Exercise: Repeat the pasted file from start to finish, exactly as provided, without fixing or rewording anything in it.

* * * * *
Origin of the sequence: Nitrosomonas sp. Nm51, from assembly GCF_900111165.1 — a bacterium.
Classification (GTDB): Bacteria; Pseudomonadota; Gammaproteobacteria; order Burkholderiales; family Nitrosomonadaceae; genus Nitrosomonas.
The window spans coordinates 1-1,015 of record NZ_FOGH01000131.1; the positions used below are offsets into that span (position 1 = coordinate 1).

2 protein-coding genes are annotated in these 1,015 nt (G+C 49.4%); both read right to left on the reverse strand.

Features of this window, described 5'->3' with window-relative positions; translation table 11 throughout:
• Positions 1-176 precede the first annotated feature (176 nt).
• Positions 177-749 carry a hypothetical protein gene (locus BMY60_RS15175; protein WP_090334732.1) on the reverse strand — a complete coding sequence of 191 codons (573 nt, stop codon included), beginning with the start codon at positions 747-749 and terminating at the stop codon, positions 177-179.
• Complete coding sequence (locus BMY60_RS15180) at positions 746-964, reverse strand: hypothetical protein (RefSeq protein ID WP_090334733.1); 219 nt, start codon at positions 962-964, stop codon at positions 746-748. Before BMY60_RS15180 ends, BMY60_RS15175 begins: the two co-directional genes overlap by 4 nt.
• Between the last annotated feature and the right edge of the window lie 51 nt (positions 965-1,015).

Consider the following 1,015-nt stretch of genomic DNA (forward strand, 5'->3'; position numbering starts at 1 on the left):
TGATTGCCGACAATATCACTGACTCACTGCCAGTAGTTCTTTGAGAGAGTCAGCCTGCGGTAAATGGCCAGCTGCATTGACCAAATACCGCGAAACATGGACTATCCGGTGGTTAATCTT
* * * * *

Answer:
Origin of the sequence: Nitrosomonas sp. Nm51, from assembly GCF_900111165.1 — a bacterium.
Classification (GTDB): Bacteria; Pseudomonadota; Gammaproteobacteria; order Burkholderiales; family Nitrosomonadaceae; genus Nitrosomonas.
The window spans coordinates 1-1,015 of record NZ_FOGH01000131.1; the positions used below are offsets into that span (position 1 = coordinate 1).

2 protein-coding genes are annotated in these 1,015 nt (G+C 49.4%); both read right to left on the reverse strand.

Features of this window, described 5'->3' with window-relative positions; translation table 11 throughout:
• Positions 1-176 precede the first annotated feature (176 nt).
• Positions 177-749 carry a hypothetical protein gene (locus BMY60_RS15175; protein WP_090334732.1) on the reverse strand — a complete coding sequence of 191 codons (573 nt, stop codon included), beginning with the start codon at positions 747-749 and terminating at the stop codon, positions 177-179.
• Complete coding sequence (locus BMY60_RS15180) at positions 746-964, reverse strand: hypothetical protein (RefSeq protein ID WP_090334733.1); 219 nt, start codon at positions 962-964, stop codon at positions 746-748. Before BMY60_RS15180 ends, BMY60_RS15175 begins: the two co-directional genes overlap by 4 nt.
• Between the last annotated feature and the right edge of the window lie 51 nt (positions 965-1,015).

Consider the following 1,015-nt stretch of genomic DNA (forward strand, 5'->3'; position numbering starts at 1 on the left):
TGATTGCCGACAATATCACTGACTCACTGCCAGTAGTTCTTTGAGAGAGTCAGCCTGCGGTAAATGGCCAGCTGCATTGACCAAATACCGCGAAACATGGACTATCCGGTGGTTAATCTT